- There is a new Microsoft Exchange feature that mitigates high-risk bugs.
- The update follows after multiple vulnerabilities were exploited.
- The new server is an optional feature that can be disabled.
Microsoft has implemented a new Exchange feature to secure servers at high risk from attacks by applying interim mitigations. The new feature aims to buy more time and allow admins to apply security updates before attackers exploit the vulnerability.
Recently, multiple Microsoft Exchange zero-day vulnerabilities were exploited and exposed the servers to risk, with the admins left with no patch and no way of securing the servers.
For customers who are exposed to the ProxyLogon bugs, the Exchange Server offers mitigation by building up on the EOMT and minimizes the attack.
It works by detecting the Exchange Servers exposed to high risk or known threats. It runs on Windows service on Exchange Mailbox servers and will be automatically installed on Mailbox servers.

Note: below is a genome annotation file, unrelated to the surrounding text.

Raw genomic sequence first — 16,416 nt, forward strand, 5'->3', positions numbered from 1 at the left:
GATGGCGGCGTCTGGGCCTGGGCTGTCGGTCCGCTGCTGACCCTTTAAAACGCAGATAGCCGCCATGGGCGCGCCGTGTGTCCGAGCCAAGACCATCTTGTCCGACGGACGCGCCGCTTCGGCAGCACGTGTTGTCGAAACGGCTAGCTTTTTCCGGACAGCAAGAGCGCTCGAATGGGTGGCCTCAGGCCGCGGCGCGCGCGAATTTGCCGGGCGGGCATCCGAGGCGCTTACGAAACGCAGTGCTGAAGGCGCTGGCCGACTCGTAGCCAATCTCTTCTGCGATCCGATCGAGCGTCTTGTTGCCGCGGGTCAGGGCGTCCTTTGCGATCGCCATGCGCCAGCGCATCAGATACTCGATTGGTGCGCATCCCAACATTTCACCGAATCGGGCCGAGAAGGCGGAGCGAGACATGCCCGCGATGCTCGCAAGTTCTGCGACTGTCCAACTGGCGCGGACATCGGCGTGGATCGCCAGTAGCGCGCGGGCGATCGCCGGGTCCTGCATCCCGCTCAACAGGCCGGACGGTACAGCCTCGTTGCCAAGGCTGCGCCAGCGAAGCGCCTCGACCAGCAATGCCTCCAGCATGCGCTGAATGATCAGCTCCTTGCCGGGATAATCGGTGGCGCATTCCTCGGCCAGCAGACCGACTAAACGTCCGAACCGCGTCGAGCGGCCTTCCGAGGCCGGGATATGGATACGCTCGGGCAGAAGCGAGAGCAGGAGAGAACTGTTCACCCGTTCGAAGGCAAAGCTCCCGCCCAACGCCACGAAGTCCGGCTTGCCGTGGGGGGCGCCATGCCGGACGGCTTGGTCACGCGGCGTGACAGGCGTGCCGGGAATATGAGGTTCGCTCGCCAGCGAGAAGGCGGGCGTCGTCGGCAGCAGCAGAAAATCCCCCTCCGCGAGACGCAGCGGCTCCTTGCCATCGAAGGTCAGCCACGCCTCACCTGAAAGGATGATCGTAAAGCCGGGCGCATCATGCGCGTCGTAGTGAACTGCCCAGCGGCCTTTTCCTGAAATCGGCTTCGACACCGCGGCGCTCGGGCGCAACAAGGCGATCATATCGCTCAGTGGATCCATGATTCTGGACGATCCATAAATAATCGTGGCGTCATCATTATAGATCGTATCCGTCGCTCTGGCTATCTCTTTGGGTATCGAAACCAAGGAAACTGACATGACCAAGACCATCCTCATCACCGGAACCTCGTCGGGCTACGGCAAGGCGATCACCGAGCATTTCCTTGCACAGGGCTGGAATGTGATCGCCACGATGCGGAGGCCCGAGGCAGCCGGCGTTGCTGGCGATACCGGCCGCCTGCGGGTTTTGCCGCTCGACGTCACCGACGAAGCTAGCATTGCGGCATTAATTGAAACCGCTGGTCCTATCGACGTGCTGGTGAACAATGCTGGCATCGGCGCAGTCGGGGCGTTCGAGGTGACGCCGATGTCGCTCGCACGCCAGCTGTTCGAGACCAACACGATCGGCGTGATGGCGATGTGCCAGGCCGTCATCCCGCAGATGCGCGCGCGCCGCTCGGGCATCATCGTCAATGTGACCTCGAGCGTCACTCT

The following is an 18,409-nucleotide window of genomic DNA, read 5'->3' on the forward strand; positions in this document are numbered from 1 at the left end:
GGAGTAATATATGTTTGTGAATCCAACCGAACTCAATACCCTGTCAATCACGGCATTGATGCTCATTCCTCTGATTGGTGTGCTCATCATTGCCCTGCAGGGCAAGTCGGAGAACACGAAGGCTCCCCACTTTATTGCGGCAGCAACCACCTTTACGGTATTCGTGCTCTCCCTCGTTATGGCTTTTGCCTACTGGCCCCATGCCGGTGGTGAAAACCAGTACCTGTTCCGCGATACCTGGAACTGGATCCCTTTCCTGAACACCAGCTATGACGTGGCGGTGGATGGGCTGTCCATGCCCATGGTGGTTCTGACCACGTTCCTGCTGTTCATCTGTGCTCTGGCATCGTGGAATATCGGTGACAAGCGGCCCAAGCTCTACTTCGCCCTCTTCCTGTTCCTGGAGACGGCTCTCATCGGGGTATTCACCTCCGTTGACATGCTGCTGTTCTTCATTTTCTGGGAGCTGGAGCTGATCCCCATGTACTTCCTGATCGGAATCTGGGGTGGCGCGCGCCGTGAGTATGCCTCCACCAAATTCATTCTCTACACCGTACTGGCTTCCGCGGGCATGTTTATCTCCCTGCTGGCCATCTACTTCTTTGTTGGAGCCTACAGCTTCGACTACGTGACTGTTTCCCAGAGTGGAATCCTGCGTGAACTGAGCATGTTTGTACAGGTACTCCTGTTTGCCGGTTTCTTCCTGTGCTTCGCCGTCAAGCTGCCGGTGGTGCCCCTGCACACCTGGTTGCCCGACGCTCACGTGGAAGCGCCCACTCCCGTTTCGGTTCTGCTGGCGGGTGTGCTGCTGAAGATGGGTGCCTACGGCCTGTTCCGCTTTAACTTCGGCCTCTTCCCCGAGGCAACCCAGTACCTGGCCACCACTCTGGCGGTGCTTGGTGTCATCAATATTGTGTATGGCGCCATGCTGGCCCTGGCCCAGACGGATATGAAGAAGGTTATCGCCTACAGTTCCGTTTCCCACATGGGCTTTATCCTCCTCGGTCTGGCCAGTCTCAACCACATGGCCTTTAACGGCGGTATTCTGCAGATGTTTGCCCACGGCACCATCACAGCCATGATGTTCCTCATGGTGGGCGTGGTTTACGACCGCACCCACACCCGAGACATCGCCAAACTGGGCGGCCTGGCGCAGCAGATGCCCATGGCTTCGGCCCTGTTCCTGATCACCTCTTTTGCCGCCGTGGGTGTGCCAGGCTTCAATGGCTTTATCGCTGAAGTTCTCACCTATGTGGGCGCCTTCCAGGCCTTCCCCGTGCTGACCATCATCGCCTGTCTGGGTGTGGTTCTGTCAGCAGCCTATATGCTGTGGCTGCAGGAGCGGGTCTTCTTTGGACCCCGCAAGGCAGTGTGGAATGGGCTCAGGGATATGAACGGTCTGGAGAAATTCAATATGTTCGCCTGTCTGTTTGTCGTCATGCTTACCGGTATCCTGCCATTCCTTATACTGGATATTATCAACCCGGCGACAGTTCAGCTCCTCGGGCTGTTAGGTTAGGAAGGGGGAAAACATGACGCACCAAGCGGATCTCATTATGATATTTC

Although the mitigation technique offers protection, it is only temporary and for a limited time until the security updates to fix the vulnerability are installed.
The Exchange service applies three types of mitigations;
- IIS URL Rewrite rule mitigation: this is a rule blocking known malicious patterns of HTTP requests that pose a danger to the exchange server.
- Exchange service mitigation: detects and disables a vulnerable service on an Exchange server.
- App Pool mitigation: disables any vulnerable app pool on an Exchange server.
Exchange Server can be disabled
As said above, the mitigation is only temporary until the security update can be installed. The server is therefore not a replacement but only offers a rapid method of addressing high-risk vulnerabilities. If admins do not wish automatic mitigations applied on their servers, they can choose to disable the EM service.
There are also other control applied mitigations if they do not wish to use this particular EM service. Mitigations tend to reduce server functionality hence are recommended only for high impact or high-risk issues.
What do you think of such kinds of mitigations? Should they be automatic? Leave a comment down below.